In Chmiel v. Potter, 09-CV-555(RJA), 09-CV-555(RJA), 2010 U.S. Dist. LEXIS 141748, the Western District of New York ruled in favor of the defendant but did not consider plaintiff’s contention that he was not provided with the requisite accommodation for his known disabilities fordepression, anxiety disorder, and alcoholism and was terminated from his position as a letter carrier for the defendant without due consideration for those same disabilities.
In Stamm v. New York City Transit Auth., 04-CV-2163 (SLT) (JMA), 2011 U.S. Dist. LEXIS 36195, the Eastern District of New York held that for the purpose of defendant’s disabilities- PTSD and major depression, neither travel nor commuting were major life activities. Also, plaintiff failed to show a nexus between the reasonable accommodation sought and the major life activities.
In Bialko v. Quaker Oats, 3:CV-08-0364, 2010 U.S. Dist. LEXIS 30723, the Middle District of Pennsylvania denied plaintiff’s motion for partial summary judgment as he failed to present evidence that his mental health issues involving severe anxiety, panic disorder, generalized anxiety disorder and depression, rose to the level of a “disability” under the ADA.
In Dentice v. Farmers Ins. Exch., Case No. 10-C-113, 2012 U.S. Dist. LEXIS 89609, ruling in favor of the defendant, the Eastern District of Wisconsin found that none of plaintiff’s actions presented compelling evidence of defendant’s discriminatory intent related to his requests for accommodation of his disabilities arising from generalized anxiety disorder, panic disorder, and depression.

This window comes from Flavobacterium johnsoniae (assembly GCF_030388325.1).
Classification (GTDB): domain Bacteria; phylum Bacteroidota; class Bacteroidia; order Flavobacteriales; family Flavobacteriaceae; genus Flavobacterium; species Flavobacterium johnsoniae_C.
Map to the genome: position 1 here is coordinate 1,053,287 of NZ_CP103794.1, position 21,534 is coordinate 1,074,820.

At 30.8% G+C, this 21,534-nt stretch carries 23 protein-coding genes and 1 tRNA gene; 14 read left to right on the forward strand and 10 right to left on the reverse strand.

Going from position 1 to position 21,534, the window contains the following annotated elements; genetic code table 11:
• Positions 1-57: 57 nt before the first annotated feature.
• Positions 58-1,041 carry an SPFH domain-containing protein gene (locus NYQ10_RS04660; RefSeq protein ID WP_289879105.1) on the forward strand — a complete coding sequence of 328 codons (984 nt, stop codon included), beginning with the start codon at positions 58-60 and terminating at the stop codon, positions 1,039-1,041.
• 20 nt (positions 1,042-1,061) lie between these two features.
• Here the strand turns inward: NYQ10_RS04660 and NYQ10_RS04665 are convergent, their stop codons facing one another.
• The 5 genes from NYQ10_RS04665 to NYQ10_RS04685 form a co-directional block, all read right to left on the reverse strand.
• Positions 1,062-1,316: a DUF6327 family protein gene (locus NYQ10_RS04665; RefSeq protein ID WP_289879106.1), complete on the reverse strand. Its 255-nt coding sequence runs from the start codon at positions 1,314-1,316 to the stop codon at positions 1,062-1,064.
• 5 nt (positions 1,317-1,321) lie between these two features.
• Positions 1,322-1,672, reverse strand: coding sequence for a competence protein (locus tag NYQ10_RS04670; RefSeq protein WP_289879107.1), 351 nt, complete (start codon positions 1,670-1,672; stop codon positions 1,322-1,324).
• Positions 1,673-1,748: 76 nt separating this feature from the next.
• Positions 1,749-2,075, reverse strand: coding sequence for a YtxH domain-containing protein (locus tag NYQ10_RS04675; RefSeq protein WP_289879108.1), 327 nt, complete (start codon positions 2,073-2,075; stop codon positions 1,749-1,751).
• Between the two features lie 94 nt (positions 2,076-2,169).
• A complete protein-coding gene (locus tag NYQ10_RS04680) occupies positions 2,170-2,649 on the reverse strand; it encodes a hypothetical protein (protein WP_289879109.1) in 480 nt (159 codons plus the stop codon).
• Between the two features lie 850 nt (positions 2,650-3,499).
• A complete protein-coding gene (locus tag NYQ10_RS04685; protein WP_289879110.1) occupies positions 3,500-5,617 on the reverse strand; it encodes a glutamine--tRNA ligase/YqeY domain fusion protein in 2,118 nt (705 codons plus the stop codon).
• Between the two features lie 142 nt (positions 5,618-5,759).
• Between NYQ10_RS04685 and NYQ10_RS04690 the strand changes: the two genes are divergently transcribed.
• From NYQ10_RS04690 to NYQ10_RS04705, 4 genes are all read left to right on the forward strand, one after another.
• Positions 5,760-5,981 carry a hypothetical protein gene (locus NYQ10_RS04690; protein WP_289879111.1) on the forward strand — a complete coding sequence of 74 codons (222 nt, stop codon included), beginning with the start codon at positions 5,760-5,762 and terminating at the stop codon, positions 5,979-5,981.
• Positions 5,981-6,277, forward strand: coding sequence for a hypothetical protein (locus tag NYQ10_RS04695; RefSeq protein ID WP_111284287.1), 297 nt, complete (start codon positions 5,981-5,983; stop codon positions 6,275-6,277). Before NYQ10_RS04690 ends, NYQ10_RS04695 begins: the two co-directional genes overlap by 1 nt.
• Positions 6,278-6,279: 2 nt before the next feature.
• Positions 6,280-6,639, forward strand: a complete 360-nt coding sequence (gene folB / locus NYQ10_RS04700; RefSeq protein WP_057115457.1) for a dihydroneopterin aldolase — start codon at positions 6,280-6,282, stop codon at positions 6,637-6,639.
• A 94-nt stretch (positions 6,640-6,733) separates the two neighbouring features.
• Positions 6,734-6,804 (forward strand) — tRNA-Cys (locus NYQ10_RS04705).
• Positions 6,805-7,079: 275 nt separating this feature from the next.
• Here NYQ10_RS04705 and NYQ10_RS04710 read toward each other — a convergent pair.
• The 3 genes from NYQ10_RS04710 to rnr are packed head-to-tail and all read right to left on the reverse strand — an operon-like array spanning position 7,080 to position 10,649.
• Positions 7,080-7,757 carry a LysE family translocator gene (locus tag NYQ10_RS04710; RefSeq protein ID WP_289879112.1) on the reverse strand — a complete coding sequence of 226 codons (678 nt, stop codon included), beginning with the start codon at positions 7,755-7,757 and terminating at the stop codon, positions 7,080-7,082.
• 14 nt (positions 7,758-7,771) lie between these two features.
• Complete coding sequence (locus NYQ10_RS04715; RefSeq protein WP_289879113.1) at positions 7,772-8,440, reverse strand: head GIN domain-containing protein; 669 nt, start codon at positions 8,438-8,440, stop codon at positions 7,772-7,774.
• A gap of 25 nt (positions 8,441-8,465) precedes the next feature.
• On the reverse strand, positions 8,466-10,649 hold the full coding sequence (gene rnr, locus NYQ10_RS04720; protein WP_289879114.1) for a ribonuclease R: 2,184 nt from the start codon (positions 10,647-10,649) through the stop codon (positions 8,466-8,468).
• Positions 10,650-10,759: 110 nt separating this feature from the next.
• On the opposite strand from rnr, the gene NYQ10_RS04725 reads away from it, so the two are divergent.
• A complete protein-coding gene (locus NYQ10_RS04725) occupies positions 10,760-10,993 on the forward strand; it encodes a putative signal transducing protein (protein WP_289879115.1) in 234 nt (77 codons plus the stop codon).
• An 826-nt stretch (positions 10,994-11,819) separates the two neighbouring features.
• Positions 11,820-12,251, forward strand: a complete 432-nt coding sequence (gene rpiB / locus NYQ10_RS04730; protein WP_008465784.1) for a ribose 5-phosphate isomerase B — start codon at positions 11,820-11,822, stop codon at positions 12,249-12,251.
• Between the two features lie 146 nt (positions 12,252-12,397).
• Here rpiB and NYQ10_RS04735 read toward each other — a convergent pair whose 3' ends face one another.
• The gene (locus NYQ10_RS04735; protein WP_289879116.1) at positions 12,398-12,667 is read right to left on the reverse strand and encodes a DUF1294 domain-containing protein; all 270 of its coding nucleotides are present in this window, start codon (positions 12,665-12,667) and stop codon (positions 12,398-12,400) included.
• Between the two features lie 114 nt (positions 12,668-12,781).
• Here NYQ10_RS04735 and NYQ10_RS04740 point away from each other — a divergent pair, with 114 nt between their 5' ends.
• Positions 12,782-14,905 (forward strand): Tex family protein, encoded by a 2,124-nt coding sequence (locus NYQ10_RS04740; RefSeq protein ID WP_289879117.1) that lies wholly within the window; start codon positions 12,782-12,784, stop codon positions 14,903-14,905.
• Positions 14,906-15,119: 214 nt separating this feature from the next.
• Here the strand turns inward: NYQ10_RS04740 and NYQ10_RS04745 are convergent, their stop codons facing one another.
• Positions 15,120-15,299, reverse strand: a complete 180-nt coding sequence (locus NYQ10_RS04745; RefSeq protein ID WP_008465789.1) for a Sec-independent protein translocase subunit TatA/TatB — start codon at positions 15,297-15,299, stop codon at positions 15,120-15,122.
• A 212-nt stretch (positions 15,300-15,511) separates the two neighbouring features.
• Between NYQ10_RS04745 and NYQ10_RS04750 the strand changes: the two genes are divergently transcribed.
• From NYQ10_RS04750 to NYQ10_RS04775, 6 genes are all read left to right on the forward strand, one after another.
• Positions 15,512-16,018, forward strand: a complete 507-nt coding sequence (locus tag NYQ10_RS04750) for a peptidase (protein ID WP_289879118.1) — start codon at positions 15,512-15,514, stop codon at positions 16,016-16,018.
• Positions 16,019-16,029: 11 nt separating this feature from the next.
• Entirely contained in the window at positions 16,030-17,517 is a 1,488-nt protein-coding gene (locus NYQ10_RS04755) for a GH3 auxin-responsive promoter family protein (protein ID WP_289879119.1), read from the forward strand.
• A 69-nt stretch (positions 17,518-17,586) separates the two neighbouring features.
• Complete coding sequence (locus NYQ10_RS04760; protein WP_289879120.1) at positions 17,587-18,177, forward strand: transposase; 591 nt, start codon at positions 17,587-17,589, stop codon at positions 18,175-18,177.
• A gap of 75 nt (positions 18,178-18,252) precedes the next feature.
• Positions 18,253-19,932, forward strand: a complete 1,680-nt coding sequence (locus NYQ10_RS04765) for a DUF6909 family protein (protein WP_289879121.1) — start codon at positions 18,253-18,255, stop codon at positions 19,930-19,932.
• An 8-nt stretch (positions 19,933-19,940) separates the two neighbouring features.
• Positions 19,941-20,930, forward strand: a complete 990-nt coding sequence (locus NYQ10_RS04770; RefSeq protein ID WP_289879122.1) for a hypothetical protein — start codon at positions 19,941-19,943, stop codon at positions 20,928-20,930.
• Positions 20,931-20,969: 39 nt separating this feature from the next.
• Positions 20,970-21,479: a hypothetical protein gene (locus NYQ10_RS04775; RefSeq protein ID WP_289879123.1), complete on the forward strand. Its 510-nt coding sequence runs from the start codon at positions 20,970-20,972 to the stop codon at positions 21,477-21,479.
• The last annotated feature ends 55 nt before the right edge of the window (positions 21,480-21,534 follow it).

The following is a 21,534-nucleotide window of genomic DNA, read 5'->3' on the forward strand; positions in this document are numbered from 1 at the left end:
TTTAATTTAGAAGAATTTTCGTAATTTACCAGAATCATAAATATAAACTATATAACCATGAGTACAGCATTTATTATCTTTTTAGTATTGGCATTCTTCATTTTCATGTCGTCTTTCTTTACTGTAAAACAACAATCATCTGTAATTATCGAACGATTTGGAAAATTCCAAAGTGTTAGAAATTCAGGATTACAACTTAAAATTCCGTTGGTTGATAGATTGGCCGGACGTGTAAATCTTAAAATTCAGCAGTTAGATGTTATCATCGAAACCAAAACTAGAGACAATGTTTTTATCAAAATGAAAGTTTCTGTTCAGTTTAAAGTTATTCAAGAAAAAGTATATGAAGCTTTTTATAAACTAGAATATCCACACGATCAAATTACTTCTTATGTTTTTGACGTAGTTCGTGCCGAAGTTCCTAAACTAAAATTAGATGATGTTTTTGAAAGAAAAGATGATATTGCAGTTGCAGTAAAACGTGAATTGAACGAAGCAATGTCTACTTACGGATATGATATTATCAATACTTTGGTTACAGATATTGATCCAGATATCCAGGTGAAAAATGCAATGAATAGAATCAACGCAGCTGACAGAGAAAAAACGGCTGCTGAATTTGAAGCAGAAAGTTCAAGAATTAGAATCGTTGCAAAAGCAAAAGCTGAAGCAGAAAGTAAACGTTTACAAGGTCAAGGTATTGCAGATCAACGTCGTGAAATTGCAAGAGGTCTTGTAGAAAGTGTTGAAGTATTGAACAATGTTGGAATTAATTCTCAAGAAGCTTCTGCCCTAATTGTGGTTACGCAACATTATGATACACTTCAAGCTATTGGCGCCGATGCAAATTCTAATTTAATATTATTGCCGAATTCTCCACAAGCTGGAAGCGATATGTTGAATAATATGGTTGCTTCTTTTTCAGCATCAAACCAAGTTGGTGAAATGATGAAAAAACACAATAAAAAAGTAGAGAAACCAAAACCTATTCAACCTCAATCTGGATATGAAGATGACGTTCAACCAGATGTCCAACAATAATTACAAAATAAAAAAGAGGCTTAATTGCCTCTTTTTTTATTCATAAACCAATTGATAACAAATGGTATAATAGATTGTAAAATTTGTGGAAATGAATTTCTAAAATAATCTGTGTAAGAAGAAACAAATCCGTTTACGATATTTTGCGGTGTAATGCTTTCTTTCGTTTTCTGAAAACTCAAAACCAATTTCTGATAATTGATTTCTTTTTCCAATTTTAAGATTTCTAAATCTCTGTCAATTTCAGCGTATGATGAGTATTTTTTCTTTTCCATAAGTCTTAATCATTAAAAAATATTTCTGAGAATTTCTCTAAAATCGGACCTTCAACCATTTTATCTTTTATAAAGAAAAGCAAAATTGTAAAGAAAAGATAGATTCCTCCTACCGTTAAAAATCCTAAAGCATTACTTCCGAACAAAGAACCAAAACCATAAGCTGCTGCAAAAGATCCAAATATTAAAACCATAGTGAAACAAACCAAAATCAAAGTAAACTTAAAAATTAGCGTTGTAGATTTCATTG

In Brown v. Arizona, No. CV-09-2272-PHX-GMS, 2011 U.S. Dist. LEXIS 79267, the Arizona District Court stated that because the Ninth Circuit shifted the burden of production to an employer challenging an employee’s qualified status (for suffering from depression), and because the State neither directly challenged plaintiff’s ability to perform the essential functions of her position with or without reasonable accommodation, nor did it produce any evidence as to what those essential functions were, summary judgment was inappropriate. Further, summary judgment was also denied with respect to the failure to accommodate claim.

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[1] 42 U.S.C. § 12111 (9)
[2] 42 U.S.C. § 12102 (1)

[3] http://www.eeoc.gov/laws/types/intellectual_disabilities.cfm
[4] http://www.eeoc.gov/eeoc/litigation/selected/intellectual_disabilities.cfm